Plattsburgh may score a lot, but the Cardinals don’t get into shootouts. They only let up five or more goals in a game three times this season, and four goals twice. This is one stingy defense.
Still, the key for the Cardinals will be to not allow the conference series to drain them, both emotionally and physically.
“It was a battle all weekend,” Emery said after winning the SUNYAC title. “If you go into our locker room right now, you won’t see the players with much energy left.”
Injuries to some key players could play a part. Murray (jaw and eyes) is probable; Mike Daoust (knee) is day-to-day; Tyler Keenen (concussion) is ready if needed; and Carriere (back) is day-to-day. Brian Toussaint and Guy Come are out for this weekend.
“Injuries have been such a dilemma for us that nothing surprises us now,” Emery told the Plattsburgh Press-Republican. “To get this far with as many manpower-games we have lost this season is unbelievable.”
MIDDLEBURY — Tradition is the name of the game for the Panthers. Five straight national championships saw to that. What better way to avenge the end of that streak than to have another opportunity against the team that ended it?
That alone could be enough to drive Middlebury this weekend.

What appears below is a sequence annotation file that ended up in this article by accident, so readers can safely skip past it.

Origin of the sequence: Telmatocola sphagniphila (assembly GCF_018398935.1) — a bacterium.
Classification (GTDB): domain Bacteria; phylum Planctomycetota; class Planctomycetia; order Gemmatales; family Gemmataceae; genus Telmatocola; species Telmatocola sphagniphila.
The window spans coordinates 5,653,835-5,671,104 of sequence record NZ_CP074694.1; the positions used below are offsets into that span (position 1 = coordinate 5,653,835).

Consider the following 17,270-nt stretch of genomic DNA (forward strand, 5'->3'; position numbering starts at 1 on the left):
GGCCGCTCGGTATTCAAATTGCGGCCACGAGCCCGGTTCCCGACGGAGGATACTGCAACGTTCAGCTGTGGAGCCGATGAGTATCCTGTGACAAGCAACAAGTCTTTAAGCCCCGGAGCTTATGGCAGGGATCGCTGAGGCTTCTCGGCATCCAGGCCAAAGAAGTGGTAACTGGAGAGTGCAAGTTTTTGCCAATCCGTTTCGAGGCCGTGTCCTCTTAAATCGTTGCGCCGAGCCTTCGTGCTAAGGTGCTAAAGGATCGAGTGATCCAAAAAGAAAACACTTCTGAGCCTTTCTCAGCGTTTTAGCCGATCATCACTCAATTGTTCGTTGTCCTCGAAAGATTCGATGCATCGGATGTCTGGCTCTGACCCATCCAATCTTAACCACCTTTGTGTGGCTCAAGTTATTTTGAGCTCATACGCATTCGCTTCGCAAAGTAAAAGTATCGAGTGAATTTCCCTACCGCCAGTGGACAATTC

Middlebury hasn’t slowed a bit as the Panthers went through another outstanding season at 23-2-1. Their only losses came to Trinity, in overtime, and to Plattsburgh. Since then, the Panthers have won 13 in a row.
However, their latest victory was a wild one, defeating Amherst 4-3 in overtime for the NESCAC championship. That game had just about everything, including the rare sight of coach Bill Beaney getting ejected. But even that couldn’t stop the Panthers from heading to the NCAAs once again.
“Against all odds the team has had a really great year,” Beaney said.
As usual, defense is the prime point of excellence for Middlebury. The Panthers have shut out their opponents 11 times and allowed just 36 goals. They have let up more than three goals just twice.
This is, in large part, due to the exploits of junior Christian Carlsson, who has continued a line of exceptional goaltenders with a national-best 1.25 GAA and a .934 save pct. His backup, freshman Marc Scheuer, is ready to follow in his footsteps. In action this year, Scheuer has a 1.64 GAA and .908 save pct. If anything happens to Carlsson, there will be no concerns when Scheuer comes in.
The defensemen get lost in the publicity over Carlsson and Middlebury’s offense, but that’s not to say they go unnoticed by the coaching staff. Juniors Ryan Constantine and Grayson Fertig “do a great job night in and night out,” says Beaney, as they simply do their job keeping pressure off of Carlsson.
Just because they rely on defense doesn’t mean they cannot score — the Panthers, as noted above, are 13th best in the nation on offense.
Senior Scott Goldman leads the way with 16 goals and 23 assists for 39 points, while the top goalscorer is freshman Adam Foote with 19; Foote also has 12 assists for a total of 31 points. Other double-digit goal scorers are Matt Dunn with 13 and Kevin Cooper with 10.
Watch out for Goldman and Foote on the power play, where they have nine and eight goals, respectively.
Lastly, one advantage Middlebury has over Plattsburgh is the venue. The Panthers have never lost to the Cardinals at home.